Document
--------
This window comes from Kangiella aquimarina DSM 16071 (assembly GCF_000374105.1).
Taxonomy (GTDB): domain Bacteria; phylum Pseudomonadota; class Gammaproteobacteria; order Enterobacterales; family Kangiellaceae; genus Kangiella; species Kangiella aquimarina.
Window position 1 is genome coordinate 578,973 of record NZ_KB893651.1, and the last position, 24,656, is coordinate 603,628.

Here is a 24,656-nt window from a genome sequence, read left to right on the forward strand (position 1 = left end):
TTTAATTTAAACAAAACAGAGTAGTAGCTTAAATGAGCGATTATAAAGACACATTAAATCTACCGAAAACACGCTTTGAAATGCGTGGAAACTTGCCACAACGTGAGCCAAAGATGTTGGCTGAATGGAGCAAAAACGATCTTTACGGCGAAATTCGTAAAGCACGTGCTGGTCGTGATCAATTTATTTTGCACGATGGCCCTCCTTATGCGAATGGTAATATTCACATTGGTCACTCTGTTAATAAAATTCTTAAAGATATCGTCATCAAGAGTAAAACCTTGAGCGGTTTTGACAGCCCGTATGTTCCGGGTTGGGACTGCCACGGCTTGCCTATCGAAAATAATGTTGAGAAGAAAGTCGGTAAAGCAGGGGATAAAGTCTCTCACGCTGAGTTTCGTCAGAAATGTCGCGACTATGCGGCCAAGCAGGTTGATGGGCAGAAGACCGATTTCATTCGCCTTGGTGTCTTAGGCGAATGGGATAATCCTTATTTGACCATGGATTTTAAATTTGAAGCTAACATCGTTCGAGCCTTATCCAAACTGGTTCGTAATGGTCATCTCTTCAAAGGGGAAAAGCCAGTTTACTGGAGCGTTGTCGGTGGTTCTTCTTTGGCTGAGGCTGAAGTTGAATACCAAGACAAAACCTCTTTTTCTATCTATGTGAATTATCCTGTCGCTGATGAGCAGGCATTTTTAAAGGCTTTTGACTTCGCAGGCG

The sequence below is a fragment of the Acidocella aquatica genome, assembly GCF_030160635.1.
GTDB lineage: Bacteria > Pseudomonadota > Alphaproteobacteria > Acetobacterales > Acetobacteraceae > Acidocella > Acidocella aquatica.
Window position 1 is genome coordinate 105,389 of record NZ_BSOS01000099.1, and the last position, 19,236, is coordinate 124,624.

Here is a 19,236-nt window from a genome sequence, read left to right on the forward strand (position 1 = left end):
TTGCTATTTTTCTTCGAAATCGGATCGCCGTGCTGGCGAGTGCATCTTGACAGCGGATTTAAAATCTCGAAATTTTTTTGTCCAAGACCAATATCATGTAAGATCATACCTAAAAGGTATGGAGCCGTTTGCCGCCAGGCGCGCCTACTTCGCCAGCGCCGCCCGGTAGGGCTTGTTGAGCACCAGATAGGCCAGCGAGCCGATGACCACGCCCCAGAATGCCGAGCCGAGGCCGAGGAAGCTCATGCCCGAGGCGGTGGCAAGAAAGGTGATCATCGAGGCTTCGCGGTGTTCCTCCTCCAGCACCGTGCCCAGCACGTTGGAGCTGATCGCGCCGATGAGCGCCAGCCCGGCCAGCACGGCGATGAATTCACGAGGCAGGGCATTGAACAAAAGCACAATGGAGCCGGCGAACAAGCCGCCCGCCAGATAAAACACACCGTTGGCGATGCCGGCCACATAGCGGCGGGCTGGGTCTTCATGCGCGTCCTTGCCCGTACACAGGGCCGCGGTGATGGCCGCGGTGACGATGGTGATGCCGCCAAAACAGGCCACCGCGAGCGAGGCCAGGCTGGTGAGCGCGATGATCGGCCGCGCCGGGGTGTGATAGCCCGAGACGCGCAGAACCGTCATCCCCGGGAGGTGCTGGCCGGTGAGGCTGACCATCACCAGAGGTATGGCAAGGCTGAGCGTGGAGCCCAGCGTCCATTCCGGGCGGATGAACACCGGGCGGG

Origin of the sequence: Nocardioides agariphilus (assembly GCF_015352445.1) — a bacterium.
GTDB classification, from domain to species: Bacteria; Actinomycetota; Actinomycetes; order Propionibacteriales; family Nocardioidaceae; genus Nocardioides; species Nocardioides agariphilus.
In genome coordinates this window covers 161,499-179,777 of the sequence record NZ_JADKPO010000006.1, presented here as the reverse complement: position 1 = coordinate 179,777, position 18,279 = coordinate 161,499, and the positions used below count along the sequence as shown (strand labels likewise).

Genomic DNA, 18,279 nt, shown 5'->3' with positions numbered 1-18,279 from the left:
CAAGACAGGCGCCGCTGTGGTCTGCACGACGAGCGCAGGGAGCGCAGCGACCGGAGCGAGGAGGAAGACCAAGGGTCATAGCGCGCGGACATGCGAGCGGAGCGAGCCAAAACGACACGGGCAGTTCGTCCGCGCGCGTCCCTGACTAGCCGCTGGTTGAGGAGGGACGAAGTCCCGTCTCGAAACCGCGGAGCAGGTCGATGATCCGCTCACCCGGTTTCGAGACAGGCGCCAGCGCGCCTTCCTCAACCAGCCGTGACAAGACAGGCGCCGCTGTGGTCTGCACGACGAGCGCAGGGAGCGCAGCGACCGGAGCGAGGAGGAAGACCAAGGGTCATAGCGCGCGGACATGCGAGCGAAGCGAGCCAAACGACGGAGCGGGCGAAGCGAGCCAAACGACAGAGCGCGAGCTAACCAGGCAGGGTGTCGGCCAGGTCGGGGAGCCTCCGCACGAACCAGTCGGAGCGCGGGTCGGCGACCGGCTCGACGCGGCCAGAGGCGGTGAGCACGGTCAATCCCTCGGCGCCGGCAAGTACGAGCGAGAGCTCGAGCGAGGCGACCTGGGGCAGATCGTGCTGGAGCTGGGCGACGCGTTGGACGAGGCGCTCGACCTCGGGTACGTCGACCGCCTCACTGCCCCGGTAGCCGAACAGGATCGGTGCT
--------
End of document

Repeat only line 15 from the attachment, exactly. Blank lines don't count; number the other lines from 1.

CAAGACAGGCGCCGCTGTGGTCTGCACGACGAGCGCAGGGAGCGCAGCGACCGGAGCGAGGAGGAAGACCAAGGGTCATAGCGCGCGGACATGCGAGCGGAGCGAGCCAAAACGACACGGGCAGTTCGTCCGCGCGCGTCCCTGACTAGCCGCTGGTTGAGGAGGGACGAAGTCCCGTCTCGAAACCGCGGAGCAGGTCGATGATCCGCTCACCCGGTTTCGAGACAGGCGCCAGCGCGCCTTCCTCAACCAGCCGTGACAAGACAGGCGCCGCTGTGGTCTGCACGACGAGCGCAGGGAGCGCAGCGACCGGAGCGAGGAGGAAGACCAAGGGTCATAGCGCGCGGACATGCGAGCGAAGCGAGCCAAACGACGGAGCGGGCGAAGCGAGCCAAACGACAGAGCGCGAGCTAACCAGGCAGGGTGTCGGCCAGGTCGGGGAGCCTCCGCACGAACCAGTCGGAGCGCGGGTCGGCGACCGGCTCGACGCGGCCAGAGGCGGTGAGCACGGTCAATCCCTCGGCGCCGGCAAGTACGAGCGAGAGCTCGAGCGAGGCGACCTGGGGCAGATCGTGCTGGAGCTGGGCGACGCGTTGGACGAGGCGCTCGACCTCGGGTACGTCGACCGCCTCACTGCCCCGGTAGCCGAACAGGATCGGTGCT